Clear Goggles and Glad Tidings

Goggles.jpgA couple weeks back I went to Dick’s Sporting Goods and purchased a set of clear goggles for swimming. All this fall I’d been swimming in the dark tinted lenses that had been so great for outdoor swimming where the sun shone brightly. But when it comes to indoor swimming, dark goggles are not ideal.

I had not run into a wall or anything like that. But part of the joy of swimming is a sense of movement in the water. Dark goggles in an indoor pool cut that sensation down. Even the bubbles don’t appear to move. It’s just you in this blue void, pushing along with your arms and legs. You feel slow.

So the new goggles work great because they’re clear and don’t hide anything from view. There’s a bit of psychology going on, for sure. Compared to the dark goggles, the new ones seem to bear Glad Tidings.

The one challenge with any set of goggles is keeping them clear once you’re in the water. The anti-fog stuff works okay in keeping condensation from building up. But actually, good old spit works just as well. It’s a lot cheaper and it isn’t hard to find. You just spit, rub and wipe it down. Then you’re back in business.

Getting the right fit on goggles can take time. The new pair are a bit tight. When I bought them, I made the mistake of tugging too hard on the strap and part of it snapped in my hand. They still work but I have not focused in to get the fit less constrictive. As a result, sometimes the bones of my face actually hurt. I’ll stop and move them up my face now and then to relieve the pressure. But that’s not ideal either.

Swimming is an interesting mix of such sensations. The right swimsuit can make you feel fast, and yet some serious swimmers add all kinds of drag or resistance to their practices in order to build strength. Drag Swim Trunks are a thing, you know.

So are hand paddles and all sorts of other contraptions invented by swim coaches to force swimmers to develop better form and strength. There are little parachutes that drag behind swimmers as well.

It makes one wonder if someday there will be handicapped swim races just like there are for horse racing. Strap a few pounds to the back of a swimmer and things start to even out a bit.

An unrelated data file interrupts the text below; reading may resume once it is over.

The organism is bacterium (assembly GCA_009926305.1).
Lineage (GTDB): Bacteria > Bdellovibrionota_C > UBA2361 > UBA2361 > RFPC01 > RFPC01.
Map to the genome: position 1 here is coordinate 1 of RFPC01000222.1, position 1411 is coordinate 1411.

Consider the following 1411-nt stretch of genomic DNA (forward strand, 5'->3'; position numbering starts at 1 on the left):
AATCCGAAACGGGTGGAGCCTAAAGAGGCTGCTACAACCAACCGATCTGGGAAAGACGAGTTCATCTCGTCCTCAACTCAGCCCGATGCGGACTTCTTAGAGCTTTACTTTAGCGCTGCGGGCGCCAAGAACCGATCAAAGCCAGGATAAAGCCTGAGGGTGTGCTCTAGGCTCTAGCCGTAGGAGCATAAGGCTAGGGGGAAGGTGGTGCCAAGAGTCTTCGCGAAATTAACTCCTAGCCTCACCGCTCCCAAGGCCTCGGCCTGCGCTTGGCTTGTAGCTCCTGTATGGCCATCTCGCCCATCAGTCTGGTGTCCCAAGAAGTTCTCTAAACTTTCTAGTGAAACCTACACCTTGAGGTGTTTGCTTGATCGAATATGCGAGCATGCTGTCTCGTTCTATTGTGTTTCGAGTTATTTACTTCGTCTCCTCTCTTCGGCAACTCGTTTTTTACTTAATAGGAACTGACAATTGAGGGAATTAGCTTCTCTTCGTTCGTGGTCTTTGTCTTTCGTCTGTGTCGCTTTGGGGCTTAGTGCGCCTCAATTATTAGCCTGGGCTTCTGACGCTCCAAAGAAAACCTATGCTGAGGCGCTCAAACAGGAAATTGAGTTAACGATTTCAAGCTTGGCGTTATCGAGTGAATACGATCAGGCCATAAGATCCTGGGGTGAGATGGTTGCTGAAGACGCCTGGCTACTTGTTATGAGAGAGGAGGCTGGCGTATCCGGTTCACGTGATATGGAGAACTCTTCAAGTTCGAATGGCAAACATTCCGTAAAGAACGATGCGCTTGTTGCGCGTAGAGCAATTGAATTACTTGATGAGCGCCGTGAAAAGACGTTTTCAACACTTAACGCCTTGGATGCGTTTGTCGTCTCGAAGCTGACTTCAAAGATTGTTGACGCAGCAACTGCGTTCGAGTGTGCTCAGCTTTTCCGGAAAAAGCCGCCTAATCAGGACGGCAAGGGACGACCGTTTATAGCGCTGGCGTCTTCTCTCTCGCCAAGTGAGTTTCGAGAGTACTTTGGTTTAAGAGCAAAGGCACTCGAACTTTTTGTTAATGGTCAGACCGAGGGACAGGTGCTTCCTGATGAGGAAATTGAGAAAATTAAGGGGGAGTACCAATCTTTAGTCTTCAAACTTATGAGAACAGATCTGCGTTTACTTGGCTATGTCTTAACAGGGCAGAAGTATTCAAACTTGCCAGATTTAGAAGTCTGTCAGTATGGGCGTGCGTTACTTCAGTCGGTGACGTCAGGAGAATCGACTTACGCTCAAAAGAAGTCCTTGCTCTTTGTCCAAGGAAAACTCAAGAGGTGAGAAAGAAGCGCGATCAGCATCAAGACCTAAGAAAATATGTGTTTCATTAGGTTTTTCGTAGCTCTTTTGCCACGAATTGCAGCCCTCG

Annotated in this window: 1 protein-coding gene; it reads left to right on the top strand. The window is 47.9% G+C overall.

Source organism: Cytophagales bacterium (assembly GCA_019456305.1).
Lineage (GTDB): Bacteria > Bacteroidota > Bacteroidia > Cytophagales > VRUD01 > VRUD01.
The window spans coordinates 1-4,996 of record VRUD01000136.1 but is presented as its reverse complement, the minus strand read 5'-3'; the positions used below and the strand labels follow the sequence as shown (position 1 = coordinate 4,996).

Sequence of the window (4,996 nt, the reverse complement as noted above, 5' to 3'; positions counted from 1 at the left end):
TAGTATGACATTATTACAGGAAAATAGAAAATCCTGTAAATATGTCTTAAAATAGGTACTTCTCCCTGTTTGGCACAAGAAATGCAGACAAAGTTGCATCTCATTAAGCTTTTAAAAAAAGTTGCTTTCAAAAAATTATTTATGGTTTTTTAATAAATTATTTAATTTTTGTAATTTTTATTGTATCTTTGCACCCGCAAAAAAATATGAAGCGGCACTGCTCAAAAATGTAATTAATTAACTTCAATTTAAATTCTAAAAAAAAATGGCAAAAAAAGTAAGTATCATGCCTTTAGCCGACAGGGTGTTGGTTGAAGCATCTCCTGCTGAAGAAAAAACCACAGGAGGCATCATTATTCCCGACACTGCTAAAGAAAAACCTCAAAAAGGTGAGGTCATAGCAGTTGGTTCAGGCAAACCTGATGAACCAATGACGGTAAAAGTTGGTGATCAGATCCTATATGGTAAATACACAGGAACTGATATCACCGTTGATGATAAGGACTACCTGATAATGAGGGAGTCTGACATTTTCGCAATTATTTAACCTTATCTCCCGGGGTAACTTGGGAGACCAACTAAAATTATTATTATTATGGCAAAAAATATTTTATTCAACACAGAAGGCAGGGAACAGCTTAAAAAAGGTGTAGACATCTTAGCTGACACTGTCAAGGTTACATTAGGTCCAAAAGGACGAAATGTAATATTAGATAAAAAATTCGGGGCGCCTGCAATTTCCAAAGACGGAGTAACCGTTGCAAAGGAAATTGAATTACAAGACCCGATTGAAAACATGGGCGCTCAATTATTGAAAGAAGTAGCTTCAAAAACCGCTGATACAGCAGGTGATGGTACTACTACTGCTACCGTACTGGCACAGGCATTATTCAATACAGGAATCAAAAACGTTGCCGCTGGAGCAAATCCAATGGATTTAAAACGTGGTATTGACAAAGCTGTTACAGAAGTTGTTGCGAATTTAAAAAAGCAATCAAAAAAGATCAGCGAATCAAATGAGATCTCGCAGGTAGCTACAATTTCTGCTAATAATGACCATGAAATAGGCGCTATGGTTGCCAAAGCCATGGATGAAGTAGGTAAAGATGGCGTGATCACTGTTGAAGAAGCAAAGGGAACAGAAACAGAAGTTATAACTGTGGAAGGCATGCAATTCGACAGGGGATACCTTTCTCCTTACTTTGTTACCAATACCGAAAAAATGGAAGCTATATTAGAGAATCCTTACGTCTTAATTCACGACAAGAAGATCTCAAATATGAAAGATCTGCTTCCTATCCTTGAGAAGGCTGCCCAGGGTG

So if you really want to create a special gift for that swimmer in your life, buy them some sort of torture device that makes swimming even harder.

And in that light, I plan to invent a new device for swimmers called Blinder Goggles. They will be made of opaque black plastic. You won’t be able to see a damn thing out of them, but they’ll look so cool everyone else will want them. Sure, there might be a little more blood in the pool come practice day, but think how good you’ll get at counting strokes. You’ll be like the Pinball Wizard of the Swimming World. That deaf, dumb and blind kid, sure swims a mean IM…

So Merry Goggles to you! And Glad Tidings! Don’t blame me if you hit the wall in your new Blinder Goggles. I only invented them. Can’t be held responsible for that in this New Age of Irresponsible Governance.

light-chrisWant to read more by Christopher Cudworth? Click here to read today’s humorous yet pointed commentary about America’s First White Elephant President. Follow Chris on Twitter (@gofast) or Instagram. (genesisfix) His other blogs include: GenesisFix and The RightKindofPride.com.

 

 

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About Christopher Cudworth

Christopher Cudworth is a content producer, writer and blogger with more than 25 years’ experience in B2B and B2C marketing, journalism, public relations and social media. Connect with Christopher on Twitter: @gofast and blogs at werunandride.com, therightkindofpride.com and at 3CCreativemarketing.com. Online portfolio: http://www.behance.net/christophercudworth
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